Which Comes First, the Food or the Gas?

That’s nowhere near as dotty – or naughty – a question as you might think! We’re talking, after all, about PurityPlus® nitrogen and its extensive use in food processing. And, in that circumstance, the gas absolutely comes before the food – or before you swallow the food, anyway! No need for alarm. Nitrogen does food good, as we’re about to explain.

At minus 196-degrees centigrade, liquid nitrogen is perfect for freezing food rapidly. Quick-freezing causes tinier ice crystals to form, and tinier ice crystals not only keep food edible longer, they also, in lots of instances, deliver a smoother, richer taste and texture.

That chocolate candy you and your sweetheart just shared on Valentine’s Day? It’s reasonable to assume it was kept fresh and yummy in storage and shipping with a thin blanket of nitrogen crystals. And if it was aerated chocolate – irresistably light chocolate with air bubbles in it – you can assume it was nitrogen that made those bubbles possible. What chocolatiers do to produce them is take melted chocolate, foam it up with a deliberate injection of liquid nitrogen, then let it cool. As it does so, the nitrogen evaporates and there you have it: bubbles of air! Now, carbon dioxide or argon is occasionally used to do this as well. But those gases make air bubbles fatter than nitrogen would give you, and fatter air bubbles just don’t leave the chocolate as rich, smooth, and satisfying.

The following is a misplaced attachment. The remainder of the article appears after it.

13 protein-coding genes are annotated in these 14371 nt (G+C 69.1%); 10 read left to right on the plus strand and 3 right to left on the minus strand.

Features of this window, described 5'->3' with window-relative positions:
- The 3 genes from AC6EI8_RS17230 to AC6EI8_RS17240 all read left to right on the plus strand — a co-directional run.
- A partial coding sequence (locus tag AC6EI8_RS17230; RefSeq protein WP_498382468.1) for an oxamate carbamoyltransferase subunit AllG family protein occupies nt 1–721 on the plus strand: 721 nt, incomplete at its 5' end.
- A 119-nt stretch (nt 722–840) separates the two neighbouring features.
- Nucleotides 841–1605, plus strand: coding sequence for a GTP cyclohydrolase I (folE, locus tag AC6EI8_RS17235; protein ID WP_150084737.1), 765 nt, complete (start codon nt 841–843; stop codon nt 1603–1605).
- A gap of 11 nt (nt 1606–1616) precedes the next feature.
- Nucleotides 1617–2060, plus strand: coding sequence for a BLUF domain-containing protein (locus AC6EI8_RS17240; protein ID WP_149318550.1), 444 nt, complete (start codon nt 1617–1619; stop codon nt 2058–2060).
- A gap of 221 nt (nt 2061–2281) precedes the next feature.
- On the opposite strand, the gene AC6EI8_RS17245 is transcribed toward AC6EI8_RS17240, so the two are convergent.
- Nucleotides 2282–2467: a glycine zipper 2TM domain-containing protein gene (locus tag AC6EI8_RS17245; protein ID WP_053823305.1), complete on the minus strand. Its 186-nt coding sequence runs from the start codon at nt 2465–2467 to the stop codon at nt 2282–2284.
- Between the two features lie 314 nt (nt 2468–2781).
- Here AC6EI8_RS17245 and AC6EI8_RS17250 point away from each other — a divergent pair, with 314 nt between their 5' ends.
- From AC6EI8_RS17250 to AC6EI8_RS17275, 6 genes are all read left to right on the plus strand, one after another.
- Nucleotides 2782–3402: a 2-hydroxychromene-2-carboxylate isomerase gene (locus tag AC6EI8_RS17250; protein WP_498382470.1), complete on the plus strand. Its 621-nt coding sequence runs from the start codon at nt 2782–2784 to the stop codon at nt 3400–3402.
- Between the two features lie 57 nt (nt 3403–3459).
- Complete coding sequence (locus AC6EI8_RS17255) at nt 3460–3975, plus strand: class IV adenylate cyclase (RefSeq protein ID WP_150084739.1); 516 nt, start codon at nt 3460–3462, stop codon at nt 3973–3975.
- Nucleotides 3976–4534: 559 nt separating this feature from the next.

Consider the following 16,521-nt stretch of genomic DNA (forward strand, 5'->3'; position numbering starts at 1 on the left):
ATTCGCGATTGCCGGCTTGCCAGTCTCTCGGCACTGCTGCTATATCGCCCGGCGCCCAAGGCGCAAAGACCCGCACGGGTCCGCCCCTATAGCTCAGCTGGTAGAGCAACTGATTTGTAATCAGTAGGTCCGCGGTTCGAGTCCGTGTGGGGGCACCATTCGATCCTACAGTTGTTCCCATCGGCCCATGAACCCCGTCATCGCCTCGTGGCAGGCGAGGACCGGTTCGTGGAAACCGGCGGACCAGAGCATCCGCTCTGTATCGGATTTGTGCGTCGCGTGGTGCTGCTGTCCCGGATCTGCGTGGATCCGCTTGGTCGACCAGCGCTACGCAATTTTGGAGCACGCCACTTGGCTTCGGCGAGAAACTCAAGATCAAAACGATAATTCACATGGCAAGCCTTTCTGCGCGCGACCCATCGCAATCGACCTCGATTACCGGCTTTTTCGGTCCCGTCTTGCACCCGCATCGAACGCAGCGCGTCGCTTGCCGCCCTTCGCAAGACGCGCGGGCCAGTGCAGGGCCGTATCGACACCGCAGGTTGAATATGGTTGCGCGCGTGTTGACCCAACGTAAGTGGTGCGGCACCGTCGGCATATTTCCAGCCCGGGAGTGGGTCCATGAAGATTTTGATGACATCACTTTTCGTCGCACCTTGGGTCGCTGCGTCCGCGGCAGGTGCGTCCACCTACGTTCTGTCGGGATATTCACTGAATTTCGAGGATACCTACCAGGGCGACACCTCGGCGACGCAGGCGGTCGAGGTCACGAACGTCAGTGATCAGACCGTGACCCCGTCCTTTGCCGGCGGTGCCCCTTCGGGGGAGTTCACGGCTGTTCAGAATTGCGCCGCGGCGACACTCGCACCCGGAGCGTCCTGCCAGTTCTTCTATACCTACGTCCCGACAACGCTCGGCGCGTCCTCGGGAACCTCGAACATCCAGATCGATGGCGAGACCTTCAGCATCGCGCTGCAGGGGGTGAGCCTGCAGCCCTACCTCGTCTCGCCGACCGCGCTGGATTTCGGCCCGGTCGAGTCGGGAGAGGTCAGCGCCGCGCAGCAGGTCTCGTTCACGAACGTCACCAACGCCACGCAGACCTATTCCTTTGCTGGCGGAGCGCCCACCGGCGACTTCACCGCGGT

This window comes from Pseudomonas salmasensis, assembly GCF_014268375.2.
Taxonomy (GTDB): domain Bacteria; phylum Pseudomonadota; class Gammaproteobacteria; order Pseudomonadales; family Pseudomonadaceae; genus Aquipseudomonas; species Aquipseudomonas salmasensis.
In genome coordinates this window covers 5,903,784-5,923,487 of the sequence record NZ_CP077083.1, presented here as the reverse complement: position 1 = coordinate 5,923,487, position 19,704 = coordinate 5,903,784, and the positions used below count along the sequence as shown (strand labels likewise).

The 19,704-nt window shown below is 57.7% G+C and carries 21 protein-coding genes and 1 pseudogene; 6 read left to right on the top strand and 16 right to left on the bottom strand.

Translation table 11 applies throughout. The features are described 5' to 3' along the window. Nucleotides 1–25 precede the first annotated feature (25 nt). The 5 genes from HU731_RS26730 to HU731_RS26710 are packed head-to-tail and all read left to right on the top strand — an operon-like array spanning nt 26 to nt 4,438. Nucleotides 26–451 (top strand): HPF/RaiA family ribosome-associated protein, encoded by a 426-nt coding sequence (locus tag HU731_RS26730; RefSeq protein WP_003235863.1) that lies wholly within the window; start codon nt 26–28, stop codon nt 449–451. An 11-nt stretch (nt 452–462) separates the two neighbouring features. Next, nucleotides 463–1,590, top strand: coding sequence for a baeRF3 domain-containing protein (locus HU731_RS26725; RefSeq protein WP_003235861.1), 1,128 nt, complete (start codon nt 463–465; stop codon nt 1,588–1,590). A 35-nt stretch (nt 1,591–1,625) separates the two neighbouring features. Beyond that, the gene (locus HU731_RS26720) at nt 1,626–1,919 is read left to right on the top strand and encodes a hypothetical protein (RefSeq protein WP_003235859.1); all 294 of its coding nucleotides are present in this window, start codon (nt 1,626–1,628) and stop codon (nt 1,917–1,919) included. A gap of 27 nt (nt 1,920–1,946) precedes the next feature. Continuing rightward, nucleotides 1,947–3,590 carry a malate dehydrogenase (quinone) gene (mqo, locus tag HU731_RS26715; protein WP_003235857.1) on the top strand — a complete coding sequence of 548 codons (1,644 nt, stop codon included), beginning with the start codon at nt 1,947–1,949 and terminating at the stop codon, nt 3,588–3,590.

Of course, chocolate is just one of many foods preserved and/or enhanced with nitrogen.

  • Ice cream shops often use liquid nitrogen to make their prime product – again, because it freezes the ice cream sooner than standard methods, and the tinier ice crystals impart not only a richer taste but also a more appealing “mouth feel.”
  • The packaged foods you get at your grocer’s? In almost every case, the oxygen that would otherwise be trapped in the packaging is exchanged for nitrogen, because nitrogen keeps the food fresher and prolongs its shelf-life significantly.
  • Liquid nitrogen is used often enough by food processors to pulverize food – especially briliantly formulated snacks – into chunks, slivers, or powders.
  • Restaurants use liquid nitrogen to freeze alcohol and chill drinks as well as to freeze and serve inventive desert concoctions – every now and then even special entrées or side dishes!
  • Bars and popular microbrewery pubs use nitrogen to lend beers a smoother taste and nitro taps to fizz up stouts, craft beers, and pale ales.
  • Not long from now, quite a few microbrew pubs are as likely also to be “nitrobrew” pubs. Nitrobrews are the latest “thing” that’s just starting to hit it big – cold-drink creations that have the look of beer, are served in glasses, have a creamy coffee-like taste … and deliver a caffeine slap said to be way more potent than coffee’s.

So, after today, if anybody mentions food and gas in the same breath, you know here’s no reason to vacate the room … as long as they’re talking about food processing with nitrogen. That’s the gas to get! And the best place to get it in Southern California is from WestAir Specialty Gases and Equipment, your local PurityPlus® partner.